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I. Operations Function
This chapter will introduce and describe the concept of, and the rationale underpinning, the Airline Operations Control Centre (OCC), its purpose for existence and its importance in airline usage. The structure, siting and make-up of the centre all vary considerably in terms of physical layout, complexity and participation by contributing players. A focus of the chapter will be to examine the associations among these players as well as their external affiliations, as the building and maintaining of close working relationships are key to efficient problem recognition and solving.
Although it is beyond the scope of this text to delve deeply into the regulatory specifics relating to operational control, it is nevertheless important and relevant to provide a basic framework. The need for operational control is recognised in a number of ways. First is to define the term ‘operational control’. According to Chapter 1 of Annex 6 to the Chicago Convention, operational control refers to ‘the exercise of authority over the initiation, continuation, diversion or termination of a flight in the interests of the safety of the aircraft, and the regularity and efficiency of the flight’.1 Thus, operational control relates to all phases of a flight. Chapter 3 of the Annex also clarifies that the operator or its delegate is responsible for operational control. The Operations Control Centre (OCC) then (or whatever name an airline uses) assumes the responsibility for operational control on behalf of the airline. It is important to note that the OCC needs to conform to regulations not only at international level, but must also take into account national government regulations of each State (as defined by the International Civil Aviation Organisation - ICAO) into which operations are conducted, and be fully aware that these regulations can and do vary between States. These pertain, for example, to such areas as crew duty hours, requirements for maintaining flight watch, as well as numerous requirements regarding engineering activities.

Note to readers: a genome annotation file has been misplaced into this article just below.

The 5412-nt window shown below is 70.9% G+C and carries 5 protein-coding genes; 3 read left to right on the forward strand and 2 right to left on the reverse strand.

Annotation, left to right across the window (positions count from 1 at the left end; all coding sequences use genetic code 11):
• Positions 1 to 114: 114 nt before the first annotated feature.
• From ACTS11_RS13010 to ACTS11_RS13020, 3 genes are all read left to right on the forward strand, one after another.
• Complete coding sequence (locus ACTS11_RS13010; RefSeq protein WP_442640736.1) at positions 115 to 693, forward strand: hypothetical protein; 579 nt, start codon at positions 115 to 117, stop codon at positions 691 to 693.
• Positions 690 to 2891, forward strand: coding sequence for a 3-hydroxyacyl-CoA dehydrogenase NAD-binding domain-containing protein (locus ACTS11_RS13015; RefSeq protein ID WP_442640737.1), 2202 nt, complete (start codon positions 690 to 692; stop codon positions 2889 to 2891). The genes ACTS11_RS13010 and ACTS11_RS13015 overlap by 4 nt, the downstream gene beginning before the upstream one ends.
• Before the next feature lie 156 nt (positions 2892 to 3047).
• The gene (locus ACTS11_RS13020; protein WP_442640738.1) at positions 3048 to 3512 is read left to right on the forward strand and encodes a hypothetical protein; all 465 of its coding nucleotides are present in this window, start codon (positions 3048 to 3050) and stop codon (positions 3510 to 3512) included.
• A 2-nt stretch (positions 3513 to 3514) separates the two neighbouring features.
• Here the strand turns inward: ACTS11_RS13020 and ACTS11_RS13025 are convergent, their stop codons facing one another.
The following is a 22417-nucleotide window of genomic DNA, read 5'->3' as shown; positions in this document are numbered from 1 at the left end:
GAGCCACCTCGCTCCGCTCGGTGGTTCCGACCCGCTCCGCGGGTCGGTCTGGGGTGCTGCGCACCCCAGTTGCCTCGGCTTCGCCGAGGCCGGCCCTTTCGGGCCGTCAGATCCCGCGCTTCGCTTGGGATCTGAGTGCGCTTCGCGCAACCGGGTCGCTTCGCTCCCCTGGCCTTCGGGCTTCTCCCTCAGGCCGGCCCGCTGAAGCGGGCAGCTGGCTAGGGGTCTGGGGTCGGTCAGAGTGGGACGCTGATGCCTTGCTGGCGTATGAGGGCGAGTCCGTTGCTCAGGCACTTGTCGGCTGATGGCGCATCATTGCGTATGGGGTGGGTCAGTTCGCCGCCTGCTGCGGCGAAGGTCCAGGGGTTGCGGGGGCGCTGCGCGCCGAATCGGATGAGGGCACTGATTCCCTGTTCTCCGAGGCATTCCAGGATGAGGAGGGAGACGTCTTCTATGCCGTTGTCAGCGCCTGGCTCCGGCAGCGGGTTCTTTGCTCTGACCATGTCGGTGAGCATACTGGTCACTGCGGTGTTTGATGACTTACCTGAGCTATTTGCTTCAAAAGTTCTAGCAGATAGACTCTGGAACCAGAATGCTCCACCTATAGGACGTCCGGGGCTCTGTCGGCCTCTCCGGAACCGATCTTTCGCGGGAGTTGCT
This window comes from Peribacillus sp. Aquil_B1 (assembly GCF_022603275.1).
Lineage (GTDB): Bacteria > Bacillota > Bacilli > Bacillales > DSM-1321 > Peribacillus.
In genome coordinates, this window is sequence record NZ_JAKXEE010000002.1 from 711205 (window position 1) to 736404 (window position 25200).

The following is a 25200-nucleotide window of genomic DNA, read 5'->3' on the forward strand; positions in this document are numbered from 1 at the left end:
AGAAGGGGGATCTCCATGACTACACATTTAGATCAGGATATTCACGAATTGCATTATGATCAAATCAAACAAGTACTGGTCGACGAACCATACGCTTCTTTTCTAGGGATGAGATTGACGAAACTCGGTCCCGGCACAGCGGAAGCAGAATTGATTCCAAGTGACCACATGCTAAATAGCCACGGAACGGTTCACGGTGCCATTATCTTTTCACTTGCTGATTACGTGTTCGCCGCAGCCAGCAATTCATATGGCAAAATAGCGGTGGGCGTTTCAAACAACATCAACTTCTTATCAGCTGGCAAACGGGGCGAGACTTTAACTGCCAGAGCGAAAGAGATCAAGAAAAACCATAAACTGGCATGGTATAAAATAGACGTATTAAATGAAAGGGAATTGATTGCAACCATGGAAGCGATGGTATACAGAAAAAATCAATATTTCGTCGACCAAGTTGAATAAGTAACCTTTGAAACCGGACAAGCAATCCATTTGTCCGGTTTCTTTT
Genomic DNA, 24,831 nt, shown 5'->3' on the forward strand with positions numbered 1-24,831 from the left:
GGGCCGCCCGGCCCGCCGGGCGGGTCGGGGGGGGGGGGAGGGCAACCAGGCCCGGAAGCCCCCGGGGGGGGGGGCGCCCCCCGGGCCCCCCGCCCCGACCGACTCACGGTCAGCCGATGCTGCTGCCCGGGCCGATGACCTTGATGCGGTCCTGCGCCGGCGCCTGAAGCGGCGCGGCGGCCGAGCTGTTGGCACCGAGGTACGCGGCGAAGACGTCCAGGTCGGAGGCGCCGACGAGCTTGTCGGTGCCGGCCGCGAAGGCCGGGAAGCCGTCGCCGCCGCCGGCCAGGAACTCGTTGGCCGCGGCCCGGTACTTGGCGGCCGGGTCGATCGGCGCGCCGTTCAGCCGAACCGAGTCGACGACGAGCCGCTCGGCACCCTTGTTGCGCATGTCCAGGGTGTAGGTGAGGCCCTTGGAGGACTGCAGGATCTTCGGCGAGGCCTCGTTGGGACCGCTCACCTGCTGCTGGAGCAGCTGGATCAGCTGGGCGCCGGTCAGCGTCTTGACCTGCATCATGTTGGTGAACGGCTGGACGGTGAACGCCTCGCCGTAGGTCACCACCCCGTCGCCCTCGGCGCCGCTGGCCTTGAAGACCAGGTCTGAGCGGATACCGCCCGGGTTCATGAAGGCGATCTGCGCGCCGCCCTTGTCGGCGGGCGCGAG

Within the OCC, the tasks of operational control are then delegated to roles such as, for example, an Operations Controller (so called in many jurisdictions) or Dispatcher, as in the case of the licensed Dispatcher (see Flight Dispatch in the next chapter). Beside the airline’s legal requirement to provide operational control, a key objective of the OCC is to satisfy commercial expectations (i.e., conduct of a schedule as advertised to, and expected by, its customers and other stakeholders). Hence, the OCC is tasked with ensuring the network of schedules is achieved as closely as possible to the planned operation. How it accomplishes this is then the focus of both the current and following chapters.
Several terms have been used to describe an airline’s Operations Centre. The obvious and probably most commonly used has been, and still is, the OCC or perhaps the AOC (Airline Operations Control). Some airlines, though, have preferred AOCC (Airline Operations Control Centre), SOCC (Systems Operations Control Centre), NCC (Network Control Centre), or NOC (Network Operations Centre), while some smaller airlines may use the term ROC (Regional Operations Control or Centre). More recently, and for very good reason, the participation and structural inclusion of a growing number of key departments within the Operations Centre has led to the evolvement and formation, and hence terminology, of the Integrated Operations Centre or IOC. The term ‘integrated’ is deliberate to emphasise the synthesis of purpose and activity contained within the one authority. This organisational entity has developed significantly over time and its key role in handling the airline’s operational movements can never be overstated. With full recognition of airlines’ preferences and rationale of terminology in mind, the term IOC will be used throughout this text (apart from the historical perspectives below) to refer generically to any airline’s OCC or system, to avoid any confusion.